Edited by GioBrasil
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Here's my recipe from another thread, this is more awesome than any other grill recipe I've used...

Best way to cook a steak at home, and get an awesome restaurant-style steak...

Get the nicest cut of steak you can afford (NY Strip, Ribeye, even Sirloin works pretty well). Brush each side with olive oil and salt/pepper heavily. Heat up a cast-iron skillet, either on stove or grill-side burner. Cooking steak on skillet will create a lot of smoke, so I do it on the grill side-burner. When skillet is piping hot, throw steak on there. It'll sizzle like hell, but don't touch it! Let cook for 3-4 minutes, then turn over. The cooked side will have a nice brown crust. Let 2nd side cook another 3-4 minutes. Put pat of butter over steak. Then transfer skillet with steak either to oven (350 degrees) or inside of pre-heated grill and let cook in there for another 5 minutes or so. The pat of butter will melt over the steak, and combine with the juices in the pan and make a nice carmelized sauce.

Enjoy!

I do it this way when I am making porterhouse steaks sometimes.

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Most home barbeques don't get anywhere near hot enough to properly cook a steak, especially those using natural gas or propane. You need a broiler that gets to at least 600f or preferably higher to properly sear the meat quickly. Just the opposite for ribs.....gas is best because it contains an extra water molecule to keep the meat moist while cooking as slow as you can.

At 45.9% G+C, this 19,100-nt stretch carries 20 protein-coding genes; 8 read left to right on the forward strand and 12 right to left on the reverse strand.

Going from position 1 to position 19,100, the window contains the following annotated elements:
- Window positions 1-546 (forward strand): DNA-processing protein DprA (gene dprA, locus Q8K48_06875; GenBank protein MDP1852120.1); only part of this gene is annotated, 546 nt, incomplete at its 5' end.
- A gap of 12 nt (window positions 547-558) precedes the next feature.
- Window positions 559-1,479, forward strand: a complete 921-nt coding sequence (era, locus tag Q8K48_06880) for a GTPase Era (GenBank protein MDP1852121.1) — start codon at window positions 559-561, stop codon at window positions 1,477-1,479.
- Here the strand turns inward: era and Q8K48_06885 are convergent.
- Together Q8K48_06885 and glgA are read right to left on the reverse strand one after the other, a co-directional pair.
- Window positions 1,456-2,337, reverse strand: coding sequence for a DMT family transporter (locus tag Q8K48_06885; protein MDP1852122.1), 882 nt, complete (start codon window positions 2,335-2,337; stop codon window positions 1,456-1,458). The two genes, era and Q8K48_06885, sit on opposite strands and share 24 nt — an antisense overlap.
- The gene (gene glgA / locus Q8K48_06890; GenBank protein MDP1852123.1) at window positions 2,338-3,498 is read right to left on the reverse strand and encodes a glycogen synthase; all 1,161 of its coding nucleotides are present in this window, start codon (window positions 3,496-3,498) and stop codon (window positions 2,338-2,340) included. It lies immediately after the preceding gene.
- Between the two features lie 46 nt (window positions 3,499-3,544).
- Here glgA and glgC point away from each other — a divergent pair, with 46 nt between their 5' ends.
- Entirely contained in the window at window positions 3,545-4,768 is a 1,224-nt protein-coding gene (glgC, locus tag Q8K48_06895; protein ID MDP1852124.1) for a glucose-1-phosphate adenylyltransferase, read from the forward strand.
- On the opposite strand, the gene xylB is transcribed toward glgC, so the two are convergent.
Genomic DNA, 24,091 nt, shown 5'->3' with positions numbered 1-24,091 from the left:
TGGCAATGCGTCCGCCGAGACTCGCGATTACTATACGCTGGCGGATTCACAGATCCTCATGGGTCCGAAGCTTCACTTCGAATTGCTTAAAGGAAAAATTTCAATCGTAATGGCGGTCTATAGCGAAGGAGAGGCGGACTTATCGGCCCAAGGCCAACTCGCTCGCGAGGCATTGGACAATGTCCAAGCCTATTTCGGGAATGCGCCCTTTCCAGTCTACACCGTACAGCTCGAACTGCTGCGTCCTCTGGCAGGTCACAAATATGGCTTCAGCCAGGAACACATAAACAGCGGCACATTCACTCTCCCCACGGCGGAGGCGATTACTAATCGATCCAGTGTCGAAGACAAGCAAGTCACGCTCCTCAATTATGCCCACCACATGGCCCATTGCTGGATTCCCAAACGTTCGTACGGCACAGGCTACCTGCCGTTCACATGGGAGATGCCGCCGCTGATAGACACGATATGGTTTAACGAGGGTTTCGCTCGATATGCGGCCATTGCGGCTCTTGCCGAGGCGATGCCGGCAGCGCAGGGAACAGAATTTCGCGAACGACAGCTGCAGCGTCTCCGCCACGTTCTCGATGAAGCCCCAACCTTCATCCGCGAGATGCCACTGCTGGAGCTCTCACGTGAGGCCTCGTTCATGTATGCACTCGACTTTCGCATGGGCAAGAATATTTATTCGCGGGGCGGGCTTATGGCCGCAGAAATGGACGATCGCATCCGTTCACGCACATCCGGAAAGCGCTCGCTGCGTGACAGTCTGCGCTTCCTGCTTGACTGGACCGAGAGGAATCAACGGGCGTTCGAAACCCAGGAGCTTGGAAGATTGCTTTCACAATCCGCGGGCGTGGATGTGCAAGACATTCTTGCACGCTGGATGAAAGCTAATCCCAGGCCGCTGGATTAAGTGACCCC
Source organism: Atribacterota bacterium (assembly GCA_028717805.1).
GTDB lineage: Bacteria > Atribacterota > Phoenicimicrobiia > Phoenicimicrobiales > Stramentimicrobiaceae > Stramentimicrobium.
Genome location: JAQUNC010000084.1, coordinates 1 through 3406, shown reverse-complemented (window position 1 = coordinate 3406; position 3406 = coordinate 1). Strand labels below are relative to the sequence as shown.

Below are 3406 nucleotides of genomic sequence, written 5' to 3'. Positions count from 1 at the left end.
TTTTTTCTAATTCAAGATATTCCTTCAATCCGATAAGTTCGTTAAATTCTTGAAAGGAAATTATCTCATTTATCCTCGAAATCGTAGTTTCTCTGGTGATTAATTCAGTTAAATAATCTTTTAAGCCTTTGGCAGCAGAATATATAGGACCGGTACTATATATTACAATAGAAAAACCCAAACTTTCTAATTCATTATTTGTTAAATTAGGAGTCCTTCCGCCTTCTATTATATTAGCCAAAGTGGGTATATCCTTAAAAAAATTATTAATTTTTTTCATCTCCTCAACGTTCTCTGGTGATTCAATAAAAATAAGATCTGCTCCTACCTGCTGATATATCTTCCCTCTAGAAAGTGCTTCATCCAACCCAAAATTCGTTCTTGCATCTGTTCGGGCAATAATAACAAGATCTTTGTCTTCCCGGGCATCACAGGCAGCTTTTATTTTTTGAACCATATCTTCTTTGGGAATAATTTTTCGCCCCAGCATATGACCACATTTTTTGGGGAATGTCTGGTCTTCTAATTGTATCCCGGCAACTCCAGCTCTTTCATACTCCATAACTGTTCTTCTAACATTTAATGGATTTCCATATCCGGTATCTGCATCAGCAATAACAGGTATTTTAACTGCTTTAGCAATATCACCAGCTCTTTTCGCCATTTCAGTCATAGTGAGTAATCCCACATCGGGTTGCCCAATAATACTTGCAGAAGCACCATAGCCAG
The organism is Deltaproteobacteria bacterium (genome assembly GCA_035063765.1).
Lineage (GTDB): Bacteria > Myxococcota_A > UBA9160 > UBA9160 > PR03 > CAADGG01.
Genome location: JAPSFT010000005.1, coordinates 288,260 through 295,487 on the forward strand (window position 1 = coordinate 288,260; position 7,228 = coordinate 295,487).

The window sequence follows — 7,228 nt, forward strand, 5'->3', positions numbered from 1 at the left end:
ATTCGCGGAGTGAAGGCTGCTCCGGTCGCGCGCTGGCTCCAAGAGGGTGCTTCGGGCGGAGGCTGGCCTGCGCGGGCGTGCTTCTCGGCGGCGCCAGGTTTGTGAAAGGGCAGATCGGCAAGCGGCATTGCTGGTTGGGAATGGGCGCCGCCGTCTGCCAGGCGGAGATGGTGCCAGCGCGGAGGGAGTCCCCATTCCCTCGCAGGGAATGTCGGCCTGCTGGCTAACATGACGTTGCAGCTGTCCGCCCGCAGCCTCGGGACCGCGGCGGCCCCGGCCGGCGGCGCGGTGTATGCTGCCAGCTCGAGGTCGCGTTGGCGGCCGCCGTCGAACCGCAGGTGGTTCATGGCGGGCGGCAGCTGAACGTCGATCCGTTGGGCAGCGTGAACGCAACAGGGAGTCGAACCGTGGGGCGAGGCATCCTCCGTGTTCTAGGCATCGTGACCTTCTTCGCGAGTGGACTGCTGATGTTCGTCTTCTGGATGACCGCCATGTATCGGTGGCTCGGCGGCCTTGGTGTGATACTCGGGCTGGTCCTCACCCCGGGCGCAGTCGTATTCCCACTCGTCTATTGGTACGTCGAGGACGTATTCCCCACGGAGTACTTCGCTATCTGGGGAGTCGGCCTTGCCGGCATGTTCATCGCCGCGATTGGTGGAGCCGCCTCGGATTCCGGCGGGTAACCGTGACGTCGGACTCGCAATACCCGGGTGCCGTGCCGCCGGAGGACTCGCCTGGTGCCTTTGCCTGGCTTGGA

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Most home barbeques don't get anywhere near hot enough to properly cook a steak, especially those using natural gas or propane. You need a broiler that gets to at least 600f or preferably higher to properly sear the meat quickly. Just the opposite for ribs.....gas is best because it contains an extra water molecule to keep the meat moist while cooking as slow as you can.

umm sterilization takes place at 250 F :huh:

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Most home barbeques don't get anywhere near hot enough to properly cook a steak, especially those using natural gas or propane. You need a broiler that gets to at least 600f or preferably higher to properly sear the meat quickly. Just the opposite for ribs.....gas is best because it contains an extra water molecule to keep the meat moist while cooking as slow as you can.

Yeah, but it depends on the brand of BBQ grill. If you're talking about the standard Home Depot/Walmart low price $149-$249 models then I agree with you. I personally like Weber Grills. I have a Summit 6 burner model and another 3 burner (for overflow and veggies), and they perform great. Since most of the cheaper grills only have 2 burners, or one U-shaped burner, they don't put out the right heat or they cook unevenly.

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No problamo :D

liquid-oxygen-lighter.jpg

OK, it's not a grill that's interesting here: it's the way it's lighted. You're looking at George Goble of Purdue University lighting the 60 lbs of charcoal with 3 gallons of liquid oxygen: